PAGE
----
Is the exotic pet trade facing a change? Richard Lochhead, Cabinet Secretary for Rural Affairs and the Environment, has committed to a review of the trade and importations of exotic animals for the pet industry in Scotland.
The Scottish Government has announced that Mr Lochhead plans to explore the effects of tighter controls on exotic pet ownership. The decision follows discussions between the Cabinet Secretary and animal welfare charity OneKind.
The review is likely be included within a larger project which will address the breeding and sale of animals for the pet trade in Scotland.
Mr Lochhead said: ‘There is an increasing desire across Europe, including in Scotland, to keep exotic pets. There are potential threats to animal health and welfare, human health and our native species that accompany this trend and merit serious investigation.’ (Full statement here).
A number of leading members of the pet trade have voiced fears that restrictions resulting from a review could unnecessarily impact upon a much-loved pastime.
Organisations OATA and REPTA hope to meet the Scottish Government to challenge its plans. They believe people may be prevented from keeping ornamental fish and reptiles across the border.
‘It seems our concerns behind the Hands Off My Hobby campaign – relaunched just four weeks ago – is coming true already,’ said OATA Chief Executive Keith Davenport.
‘We warned that animal campaign groups had this hobby in their sights and it looks as if they have persuaded the Scottish Government to take the lead on limiting the species that people can keep as pets, including ornamental fish and reptiles.’ (Full statement here.)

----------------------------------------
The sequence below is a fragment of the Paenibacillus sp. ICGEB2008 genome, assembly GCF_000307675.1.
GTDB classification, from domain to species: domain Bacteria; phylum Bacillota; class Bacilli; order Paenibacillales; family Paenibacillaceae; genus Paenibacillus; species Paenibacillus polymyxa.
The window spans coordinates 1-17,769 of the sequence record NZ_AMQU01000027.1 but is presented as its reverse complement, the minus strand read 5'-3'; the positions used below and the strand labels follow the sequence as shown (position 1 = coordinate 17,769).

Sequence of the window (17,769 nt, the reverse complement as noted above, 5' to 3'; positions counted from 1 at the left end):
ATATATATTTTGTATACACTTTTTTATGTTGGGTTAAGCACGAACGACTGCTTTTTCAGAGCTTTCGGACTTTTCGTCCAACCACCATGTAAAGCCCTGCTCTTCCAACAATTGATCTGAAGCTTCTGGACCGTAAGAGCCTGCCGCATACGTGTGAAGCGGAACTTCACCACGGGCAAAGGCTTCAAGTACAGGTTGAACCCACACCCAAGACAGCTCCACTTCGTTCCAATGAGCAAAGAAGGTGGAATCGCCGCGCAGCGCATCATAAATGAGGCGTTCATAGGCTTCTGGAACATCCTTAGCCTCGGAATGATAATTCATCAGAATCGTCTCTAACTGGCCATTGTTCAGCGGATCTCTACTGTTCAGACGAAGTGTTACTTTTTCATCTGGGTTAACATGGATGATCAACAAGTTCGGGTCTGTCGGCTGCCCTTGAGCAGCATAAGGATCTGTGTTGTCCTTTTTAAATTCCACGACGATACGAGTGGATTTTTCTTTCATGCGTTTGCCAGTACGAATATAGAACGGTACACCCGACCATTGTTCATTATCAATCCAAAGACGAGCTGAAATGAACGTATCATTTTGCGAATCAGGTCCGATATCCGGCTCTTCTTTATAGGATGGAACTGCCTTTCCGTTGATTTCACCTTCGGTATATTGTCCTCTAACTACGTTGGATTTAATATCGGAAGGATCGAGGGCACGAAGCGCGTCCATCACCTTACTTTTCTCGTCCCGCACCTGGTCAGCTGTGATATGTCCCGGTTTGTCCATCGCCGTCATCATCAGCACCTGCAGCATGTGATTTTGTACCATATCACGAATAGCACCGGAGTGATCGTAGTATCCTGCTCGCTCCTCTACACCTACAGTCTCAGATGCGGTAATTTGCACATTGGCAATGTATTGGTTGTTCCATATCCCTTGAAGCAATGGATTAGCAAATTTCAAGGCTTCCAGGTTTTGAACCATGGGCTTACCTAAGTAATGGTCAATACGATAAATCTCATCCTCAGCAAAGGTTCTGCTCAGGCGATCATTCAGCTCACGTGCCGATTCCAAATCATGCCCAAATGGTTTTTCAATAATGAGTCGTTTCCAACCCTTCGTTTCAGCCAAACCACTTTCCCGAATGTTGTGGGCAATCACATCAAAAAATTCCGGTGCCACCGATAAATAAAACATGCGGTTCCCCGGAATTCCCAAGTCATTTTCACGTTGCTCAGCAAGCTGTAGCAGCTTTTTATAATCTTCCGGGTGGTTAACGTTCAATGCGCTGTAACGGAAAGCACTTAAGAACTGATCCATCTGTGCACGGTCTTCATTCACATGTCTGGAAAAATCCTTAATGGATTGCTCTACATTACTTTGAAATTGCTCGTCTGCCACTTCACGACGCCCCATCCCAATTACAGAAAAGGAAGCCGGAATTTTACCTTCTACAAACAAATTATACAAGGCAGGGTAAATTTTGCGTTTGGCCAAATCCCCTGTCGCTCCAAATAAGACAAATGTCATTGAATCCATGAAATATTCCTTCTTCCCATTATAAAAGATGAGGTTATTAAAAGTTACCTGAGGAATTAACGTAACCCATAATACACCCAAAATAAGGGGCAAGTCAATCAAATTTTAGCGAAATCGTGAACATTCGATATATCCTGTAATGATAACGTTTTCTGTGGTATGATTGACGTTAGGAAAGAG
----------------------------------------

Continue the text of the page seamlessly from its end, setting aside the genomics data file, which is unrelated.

The British Veterinary Association (BVA) has taken the opposite view. Key members, including BVA President John Blackwell, have supported Mr Lochhead’s aims.
Ronnie Soutar, President of BVA Scottish Branch, said: ‘We welcome the review’s emphasis on the proper and responsible trade of these animals, particularly when animals are traded via the internet.
‘As the popularity of exotic pets increases across Scotland, we want owners and potential owners to fully understand the welfare needs of these animals and their responsibilities as owners. We must also ensure that we take full account of the potential impact of these animals on Scotland’s own native species and the environment.’ (More from the BVA.)
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